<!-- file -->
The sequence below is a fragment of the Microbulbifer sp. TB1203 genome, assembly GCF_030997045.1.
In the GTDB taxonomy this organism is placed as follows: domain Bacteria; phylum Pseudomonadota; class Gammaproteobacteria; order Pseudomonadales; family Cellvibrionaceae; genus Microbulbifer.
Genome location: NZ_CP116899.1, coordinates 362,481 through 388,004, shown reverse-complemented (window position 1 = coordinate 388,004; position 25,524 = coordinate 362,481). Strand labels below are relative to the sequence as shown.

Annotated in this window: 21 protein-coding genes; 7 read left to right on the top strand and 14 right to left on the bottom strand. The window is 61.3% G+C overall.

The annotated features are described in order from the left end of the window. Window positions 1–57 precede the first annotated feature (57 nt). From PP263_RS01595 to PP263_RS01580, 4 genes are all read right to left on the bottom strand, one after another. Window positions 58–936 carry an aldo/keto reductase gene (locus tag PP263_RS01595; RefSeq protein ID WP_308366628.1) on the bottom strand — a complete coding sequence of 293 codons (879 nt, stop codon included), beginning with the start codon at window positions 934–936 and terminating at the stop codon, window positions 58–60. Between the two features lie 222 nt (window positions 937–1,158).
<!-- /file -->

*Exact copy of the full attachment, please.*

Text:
The sequence below is a fragment of the Microbulbifer sp. TB1203 genome, assembly GCF_030997045.1.
In the GTDB taxonomy this organism is placed as follows: domain Bacteria; phylum Pseudomonadota; class Gammaproteobacteria; order Pseudomonadales; family Cellvibrionaceae; genus Microbulbifer.
Genome location: NZ_CP116899.1, coordinates 362,481 through 388,004, shown reverse-complemented (window position 1 = coordinate 388,004; position 25,524 = coordinate 362,481). Strand labels below are relative to the sequence as shown.

Annotated in this window: 21 protein-coding genes; 7 read left to right on the top strand and 14 right to left on the bottom strand. The window is 61.3% G+C overall.

The annotated features are described in order from the left end of the window. Window positions 1–57 precede the first annotated feature (57 nt). From PP263_RS01595 to PP263_RS01580, 4 genes are all read right to left on the bottom strand, one after another. Window positions 58–936 carry an aldo/keto reductase gene (locus tag PP263_RS01595; RefSeq protein ID WP_308366628.1) on the bottom strand — a complete coding sequence of 293 codons (879 nt, stop codon included), beginning with the start codon at window positions 934–936 and terminating at the stop codon, window positions 58–60. Between the two features lie 222 nt (window positions 937–1,158).